Pandit Kaivalyakumar Gurav had to bear the brunt of bad timing. Pandit Shiv Kumar Sharma had just finished his performance like a true champion, and his departure took more than fifty percent of the audience with him, leaving him to ply his trade in a hall, which though not completely empty, looked just like a person in his middle stage of balding. However, like Arshad, he could more than make up for his temporary disadvantage with his aggressiveness and unpredictability( showing shades of Pandit Kumar Gandharva). In spite of his gifts, the raga Abhogi is supposed to be food for thought, not chicken soup for the soul, hence it took some time for the audience to come in. The second raga was a crowd puller and his teental and drut ektaal bandishes in Raga Basant (Paraj variant) were technically brilliant and aesthetic. To top it all, his aggressiveness really appealed to the crowd. His multi-vowel taan patterns, which bore the word ‘old-school’ stamped all over them. Pt. Jitendra Abhisheki was good at it. Pt. Bhimsen Joshi wowed all with them. And now, we have him following a similar path. To be in awe is only natural. His vocal range was also displayed in grandiose, where he used a combination of dhrupadish standing notes and meend based jump to create an unusual sound, which I personally like to call ‘doobkiri’ ( ‘doob’ for dive and ‘kiri’ from gitkiri). Add to that the unpredictable melodic bursts in the upper octave and we have a complete package of a performance. Which only served to set the audience up for his mind blowing Natyasangeet in Raga Bhatiyar, where his strong standing notes and great bandish got the crowd going .Not to mention the lively tarana in Raga Kalavati, which was good too.
Given the nature of the program lineup, usually 2.45 am is naptime for all the classical enthusiasts, as the penultimate performance usually goes to someone who can fill the time slot between the present and the final performance, which goes to a classical giant as a matter of tradition, so that the final knock. Nishat Khan came in at such a slot, and things weren’t looking good when the acoustic feedback failed to match up to his sitar, leaving it a tad louder than usual. Also, Ramkali isn’t a great choice to get people’s attention. That being said, he played his sitar like an electric guitar, with a lot of power chord like plucking and heavy fret based stresses and note damping. The circular damping patterns did give off an azaan like feel, though. The son of Ustad Imdad Khan had indeed quite a lot to offer, with fast patterned streaks aimed at pleasing those with a penchant for shredding, layakari, taiyyari and the trademark loud fret clasps which produce a clashing noise, portraying magnificence and showmanship. He did have Pandit Ravi Shankar’s influence in him, and it showed more and more as time progressed. However he did a decent job in portraying all the nooks and crannies of ragas Ramkali and Lalit, with respect to their vilambit teental and drut teental bandishes, with a Lalit jhala to top it off. Robust accompaniment by Rashid Mustafa Thirakwa on the tabla served to make the performance enjoyable, though the excessive tuning threatened to ruin the ambience they had worked so hard to achieve, completely. This was followed by a couple of Bengali songs based on popular demand, which were accessories at most, as you cannot group biryani and a rice-daal combo in the same category, from an aesthetic perspective. What can I say? Jumping the trend along with the likes of Ustad Amjad ali Khan in this matter of playing bong songs may not always yield expected results.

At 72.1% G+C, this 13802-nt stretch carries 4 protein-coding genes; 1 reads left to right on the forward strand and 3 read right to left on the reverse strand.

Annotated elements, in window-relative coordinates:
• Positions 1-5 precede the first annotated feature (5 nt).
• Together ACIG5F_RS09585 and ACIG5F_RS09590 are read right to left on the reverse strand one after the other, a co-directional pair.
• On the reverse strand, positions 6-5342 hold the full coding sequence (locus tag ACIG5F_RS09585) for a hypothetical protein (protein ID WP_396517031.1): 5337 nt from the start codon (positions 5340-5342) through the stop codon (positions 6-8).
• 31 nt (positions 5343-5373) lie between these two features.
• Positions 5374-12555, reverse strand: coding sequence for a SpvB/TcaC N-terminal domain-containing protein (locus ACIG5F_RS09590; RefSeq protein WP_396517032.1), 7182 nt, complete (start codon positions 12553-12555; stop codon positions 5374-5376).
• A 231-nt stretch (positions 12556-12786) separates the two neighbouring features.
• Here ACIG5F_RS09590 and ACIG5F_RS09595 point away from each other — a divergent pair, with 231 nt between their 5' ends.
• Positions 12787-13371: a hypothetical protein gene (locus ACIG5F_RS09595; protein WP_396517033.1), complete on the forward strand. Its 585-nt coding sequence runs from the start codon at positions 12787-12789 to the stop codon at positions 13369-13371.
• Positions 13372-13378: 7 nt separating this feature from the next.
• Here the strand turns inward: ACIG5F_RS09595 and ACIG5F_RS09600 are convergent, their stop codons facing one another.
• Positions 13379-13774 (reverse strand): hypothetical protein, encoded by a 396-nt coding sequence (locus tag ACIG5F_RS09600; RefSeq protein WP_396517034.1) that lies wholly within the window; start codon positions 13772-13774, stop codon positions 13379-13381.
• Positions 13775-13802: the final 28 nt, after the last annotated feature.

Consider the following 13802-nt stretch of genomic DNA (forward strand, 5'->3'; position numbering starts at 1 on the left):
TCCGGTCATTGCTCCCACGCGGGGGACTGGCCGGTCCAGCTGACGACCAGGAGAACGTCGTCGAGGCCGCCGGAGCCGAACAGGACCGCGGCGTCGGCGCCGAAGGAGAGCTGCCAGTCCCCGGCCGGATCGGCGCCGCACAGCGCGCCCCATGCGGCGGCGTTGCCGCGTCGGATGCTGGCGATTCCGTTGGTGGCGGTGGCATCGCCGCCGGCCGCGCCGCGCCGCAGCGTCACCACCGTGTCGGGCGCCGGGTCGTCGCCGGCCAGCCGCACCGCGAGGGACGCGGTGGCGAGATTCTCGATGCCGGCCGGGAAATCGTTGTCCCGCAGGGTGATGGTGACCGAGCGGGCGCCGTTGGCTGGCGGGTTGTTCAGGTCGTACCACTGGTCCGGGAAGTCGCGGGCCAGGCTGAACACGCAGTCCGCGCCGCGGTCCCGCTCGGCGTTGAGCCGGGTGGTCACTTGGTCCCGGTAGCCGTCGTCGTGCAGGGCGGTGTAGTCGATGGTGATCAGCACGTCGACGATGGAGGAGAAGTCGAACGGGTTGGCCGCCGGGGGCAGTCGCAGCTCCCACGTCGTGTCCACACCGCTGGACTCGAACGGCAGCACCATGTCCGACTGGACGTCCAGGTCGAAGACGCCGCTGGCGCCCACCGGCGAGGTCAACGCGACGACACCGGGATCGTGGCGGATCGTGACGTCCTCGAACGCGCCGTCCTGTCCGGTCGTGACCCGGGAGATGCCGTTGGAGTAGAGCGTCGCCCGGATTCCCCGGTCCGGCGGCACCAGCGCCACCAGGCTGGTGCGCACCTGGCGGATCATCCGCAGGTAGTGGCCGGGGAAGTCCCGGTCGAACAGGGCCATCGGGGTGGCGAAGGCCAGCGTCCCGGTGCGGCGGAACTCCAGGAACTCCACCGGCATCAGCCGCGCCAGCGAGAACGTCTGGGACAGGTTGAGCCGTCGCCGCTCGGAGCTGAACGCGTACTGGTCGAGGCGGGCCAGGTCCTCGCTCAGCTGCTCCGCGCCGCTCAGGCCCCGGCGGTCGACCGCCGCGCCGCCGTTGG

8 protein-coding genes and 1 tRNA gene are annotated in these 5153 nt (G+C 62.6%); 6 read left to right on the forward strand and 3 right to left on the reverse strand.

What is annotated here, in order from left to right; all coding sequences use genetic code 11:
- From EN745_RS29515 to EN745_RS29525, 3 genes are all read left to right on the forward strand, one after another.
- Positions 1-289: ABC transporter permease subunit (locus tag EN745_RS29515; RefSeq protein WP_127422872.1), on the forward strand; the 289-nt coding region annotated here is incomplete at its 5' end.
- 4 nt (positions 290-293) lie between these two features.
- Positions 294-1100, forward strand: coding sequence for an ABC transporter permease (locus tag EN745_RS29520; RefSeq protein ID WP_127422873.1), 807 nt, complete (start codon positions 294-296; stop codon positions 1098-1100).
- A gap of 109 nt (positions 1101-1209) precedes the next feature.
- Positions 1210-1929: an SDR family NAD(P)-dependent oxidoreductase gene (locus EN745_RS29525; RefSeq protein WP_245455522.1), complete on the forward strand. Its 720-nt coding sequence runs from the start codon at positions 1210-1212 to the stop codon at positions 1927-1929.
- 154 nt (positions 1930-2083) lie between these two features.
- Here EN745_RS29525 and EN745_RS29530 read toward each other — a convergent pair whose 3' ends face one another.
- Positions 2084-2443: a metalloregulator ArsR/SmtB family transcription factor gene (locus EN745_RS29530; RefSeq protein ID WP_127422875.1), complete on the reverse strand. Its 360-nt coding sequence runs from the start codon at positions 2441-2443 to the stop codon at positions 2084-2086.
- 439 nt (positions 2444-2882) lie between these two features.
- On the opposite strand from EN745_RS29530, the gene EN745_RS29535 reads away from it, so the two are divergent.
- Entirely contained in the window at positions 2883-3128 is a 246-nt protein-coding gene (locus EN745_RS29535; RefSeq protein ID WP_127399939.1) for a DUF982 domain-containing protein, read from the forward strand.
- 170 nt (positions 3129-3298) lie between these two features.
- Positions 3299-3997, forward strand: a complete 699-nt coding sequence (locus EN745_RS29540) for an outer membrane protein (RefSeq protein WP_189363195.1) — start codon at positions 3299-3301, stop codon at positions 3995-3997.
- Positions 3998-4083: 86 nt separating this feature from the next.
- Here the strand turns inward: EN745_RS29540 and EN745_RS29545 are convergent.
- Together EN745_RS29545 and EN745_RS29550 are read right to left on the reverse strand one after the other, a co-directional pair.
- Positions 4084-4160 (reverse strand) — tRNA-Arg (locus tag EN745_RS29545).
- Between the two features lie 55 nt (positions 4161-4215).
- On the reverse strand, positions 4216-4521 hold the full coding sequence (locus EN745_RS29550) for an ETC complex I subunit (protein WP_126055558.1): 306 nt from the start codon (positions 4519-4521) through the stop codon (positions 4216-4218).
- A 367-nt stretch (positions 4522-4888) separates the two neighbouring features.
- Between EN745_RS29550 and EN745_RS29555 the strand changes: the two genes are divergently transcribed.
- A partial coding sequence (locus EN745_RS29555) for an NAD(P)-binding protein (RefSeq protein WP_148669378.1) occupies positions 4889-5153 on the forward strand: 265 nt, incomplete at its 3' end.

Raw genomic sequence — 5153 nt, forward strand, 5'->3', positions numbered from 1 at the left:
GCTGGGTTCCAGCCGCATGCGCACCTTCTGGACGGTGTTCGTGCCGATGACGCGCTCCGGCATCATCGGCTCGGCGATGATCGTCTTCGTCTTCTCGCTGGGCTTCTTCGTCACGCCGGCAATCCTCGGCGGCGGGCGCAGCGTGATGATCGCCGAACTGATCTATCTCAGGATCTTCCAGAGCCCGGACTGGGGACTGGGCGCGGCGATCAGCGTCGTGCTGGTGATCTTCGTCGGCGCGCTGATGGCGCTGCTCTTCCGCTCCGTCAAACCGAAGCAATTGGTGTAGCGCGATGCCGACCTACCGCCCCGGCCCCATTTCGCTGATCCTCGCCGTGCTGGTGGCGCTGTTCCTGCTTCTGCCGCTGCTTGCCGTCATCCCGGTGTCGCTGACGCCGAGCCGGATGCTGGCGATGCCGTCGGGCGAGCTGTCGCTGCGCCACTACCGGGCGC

After all that came the much anticipated entry of Begum Parween Sultana, the last vocalist to perform today. As she was ushered in along with Pandit Abhijit Banerjee (tabla) ,Debaprasad Dey (harmonium) and the others, the crowd became alive once more. As usual, Bhawani Dayani, her signature bhajan in Raga Bhairavi, was on everybody’s lips. However, something threatened to put a damper on this whole performance : she was down with fever at that time and had still braved the night time cold of Kolkata to come to perform. Her willingness to let the show go on at the expense of her condition made us salute her in her mind for her dedication to this art, like Bal Gandharva did so many years ago. When she announced that she was going to sing Raga Gujri Todi, the deafening applause that followed was one to hear. It was almost as if time slowed down, making 5 am seemingly perfect as a setting for the raga. So, when she suddenly dove to the Sa of the mandra saptak, it brushed aways any doubts that the people had in her mind about whether she would be able to ‘aptly’ perform or not. And she delivered a knockout punch, like any artiste does when coming in to perform last, leaving a lasting impression upon us all. The entire hall resonated with the first three notes, Sa, komal Re and komal Ga and silenced the excited crowd. She quickly got her act together and wowed us all with her tonal quality and vistars that brought her Gujri Todi to life. Even though we have listened to her performances in the past, she never ceases to amaze us with her creativity, vocal prowress and blinding speed. She will always be unique, a tour de force unto herself. Some of her voice modulation techniques like the one using two voices, making one seem like a distant echo of the other, left us totally speechless. Where was the person who was down with 102 degrees F and speaking to us like a broken individual. She sang like a person possessed, using her immaculate standing notes, chhoot tans and layakari to great effect. Pandit Abhijit Banerjee provided solid support on the table like a true sangatkaar. However, it was the bhajan based on Raga Mishra Kirwani that showed us that playing the tabla is a combination of power and sweetness and it was this that he excelled in, playing a superb laggi. The bhajan also warmed her up for her sweet vocal embellishments that were very pleasing to the ear. To top it off, next- Bhawani Dayani ! With this she made this night absolutely unforgettable. With Debaprasad Dey on the harmonium, who came up with a few noteworthy pieces of his his own, which only served to fuel her enthusiasm to the extent that she completely surpassed our expectations today. I returned home, glad that I was present today, not as a vocalist, but as an enamored fanatic, eager for more.
Blog by - Riddhidev Banerjee. He has been a student of St Xaviers Collegiate School, Kolkata ,and is currently doing his 5th year as a student of BITS Pilani, and is currently pursuing a dual degree in Chemistry and Mechanical Engineering.He is also a Junior Scholar of ITC SRA, and has received the National Scholarship by the Ministry of Culture, 2009-2010. He currently resides in Pilani and enjoys music, writing and an occasional game of table tennis.